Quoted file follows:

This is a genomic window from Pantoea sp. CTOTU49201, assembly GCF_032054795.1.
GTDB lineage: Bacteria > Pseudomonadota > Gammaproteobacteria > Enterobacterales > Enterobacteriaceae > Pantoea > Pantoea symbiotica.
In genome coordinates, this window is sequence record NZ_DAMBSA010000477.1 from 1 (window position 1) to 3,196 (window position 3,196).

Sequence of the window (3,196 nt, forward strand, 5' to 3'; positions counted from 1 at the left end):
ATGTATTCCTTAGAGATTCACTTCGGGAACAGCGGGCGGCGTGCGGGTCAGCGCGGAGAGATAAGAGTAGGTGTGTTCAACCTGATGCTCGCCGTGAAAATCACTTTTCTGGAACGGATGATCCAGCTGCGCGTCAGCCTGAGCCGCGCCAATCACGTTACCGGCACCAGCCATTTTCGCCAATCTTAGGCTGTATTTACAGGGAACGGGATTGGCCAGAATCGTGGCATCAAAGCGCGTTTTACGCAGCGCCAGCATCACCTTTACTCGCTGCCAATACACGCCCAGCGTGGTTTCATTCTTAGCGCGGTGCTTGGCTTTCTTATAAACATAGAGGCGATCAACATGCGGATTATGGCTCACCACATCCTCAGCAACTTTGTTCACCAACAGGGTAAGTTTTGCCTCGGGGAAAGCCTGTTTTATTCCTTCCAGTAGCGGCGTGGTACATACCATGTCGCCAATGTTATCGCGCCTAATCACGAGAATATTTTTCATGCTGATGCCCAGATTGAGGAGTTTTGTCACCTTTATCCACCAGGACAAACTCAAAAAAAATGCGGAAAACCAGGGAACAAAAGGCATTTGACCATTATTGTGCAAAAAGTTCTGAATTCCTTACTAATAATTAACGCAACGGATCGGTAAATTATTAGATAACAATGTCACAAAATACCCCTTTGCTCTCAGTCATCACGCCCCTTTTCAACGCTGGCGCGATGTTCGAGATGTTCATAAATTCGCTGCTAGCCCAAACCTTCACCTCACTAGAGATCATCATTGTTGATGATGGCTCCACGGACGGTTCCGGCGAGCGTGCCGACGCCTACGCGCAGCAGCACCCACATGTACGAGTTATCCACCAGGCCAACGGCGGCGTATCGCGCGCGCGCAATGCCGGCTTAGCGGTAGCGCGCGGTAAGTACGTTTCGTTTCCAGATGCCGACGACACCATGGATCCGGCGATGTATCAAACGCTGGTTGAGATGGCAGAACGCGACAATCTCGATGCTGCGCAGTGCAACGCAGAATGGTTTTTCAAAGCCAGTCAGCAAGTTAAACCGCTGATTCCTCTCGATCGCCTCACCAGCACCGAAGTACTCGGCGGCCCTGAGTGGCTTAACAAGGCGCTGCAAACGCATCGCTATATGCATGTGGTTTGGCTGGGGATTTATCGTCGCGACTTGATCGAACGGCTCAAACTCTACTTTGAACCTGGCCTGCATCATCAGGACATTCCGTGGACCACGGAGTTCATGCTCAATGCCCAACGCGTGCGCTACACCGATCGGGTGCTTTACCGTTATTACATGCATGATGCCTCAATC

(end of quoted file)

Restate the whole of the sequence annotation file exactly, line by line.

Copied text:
This is a genomic window from Pantoea sp. CTOTU49201, assembly GCF_032054795.1.
GTDB lineage: Bacteria > Pseudomonadota > Gammaproteobacteria > Enterobacterales > Enterobacteriaceae > Pantoea > Pantoea symbiotica.
In genome coordinates, this window is sequence record NZ_DAMBSA010000477.1 from 1 (window position 1) to 3,196 (window position 3,196).

Sequence of the window (3,196 nt, forward strand, 5' to 3'; positions counted from 1 at the left end):
ATGTATTCCTTAGAGATTCACTTCGGGAACAGCGGGCGGCGTGCGGGTCAGCGCGGAGAGATAAGAGTAGGTGTGTTCAACCTGATGCTCGCCGTGAAAATCACTTTTCTGGAACGGATGATCCAGCTGCGCGTCAGCCTGAGCCGCGCCAATCACGTTACCGGCACCAGCCATTTTCGCCAATCTTAGGCTGTATTTACAGGGAACGGGATTGGCCAGAATCGTGGCATCAAAGCGCGTTTTACGCAGCGCCAGCATCACCTTTACTCGCTGCCAATACACGCCCAGCGTGGTTTCATTCTTAGCGCGGTGCTTGGCTTTCTTATAAACATAGAGGCGATCAACATGCGGATTATGGCTCACCACATCCTCAGCAACTTTGTTCACCAACAGGGTAAGTTTTGCCTCGGGGAAAGCCTGTTTTATTCCTTCCAGTAGCGGCGTGGTACATACCATGTCGCCAATGTTATCGCGCCTAATCACGAGAATATTTTTCATGCTGATGCCCAGATTGAGGAGTTTTGTCACCTTTATCCACCAGGACAAACTCAAAAAAAATGCGGAAAACCAGGGAACAAAAGGCATTTGACCATTATTGTGCAAAAAGTTCTGAATTCCTTACTAATAATTAACGCAACGGATCGGTAAATTATTAGATAACAATGTCACAAAATACCCCTTTGCTCTCAGTCATCACGCCCCTTTTCAACGCTGGCGCGATGTTCGAGATGTTCATAAATTCGCTGCTAGCCCAAACCTTCACCTCACTAGAGATCATCATTGTTGATGATGGCTCCACGGACGGTTCCGGCGAGCGTGCCGACGCCTACGCGCAGCAGCACCCACATGTACGAGTTATCCACCAGGCCAACGGCGGCGTATCGCGCGCGCGCAATGCCGGCTTAGCGGTAGCGCGCGGTAAGTACGTTTCGTTTCCAGATGCCGACGACACCATGGATCCGGCGATGTATCAAACGCTGGTTGAGATGGCAGAACGCGACAATCTCGATGCTGCGCAGTGCAACGCAGAATGGTTTTTCAAAGCCAGTCAGCAAGTTAAACCGCTGATTCCTCTCGATCGCCTCACCAGCACCGAAGTACTCGGCGGCCCTGAGTGGCTTAACAAGGCGCTGCAAACGCATCGCTATATGCATGTGGTTTGGCTGGGGATTTATCGTCGCGACTTGATCGAACGGCTCAAACTCTACTTTGAACCTGGCCTGCATCATCAGGACATTCCGTGGACCACGGAGTTCATGCTCAATGCCCAACGCGTGCGCTACACCGATCGGGTGCTTTACCGTTATTACATGCATGATGCCTCAATC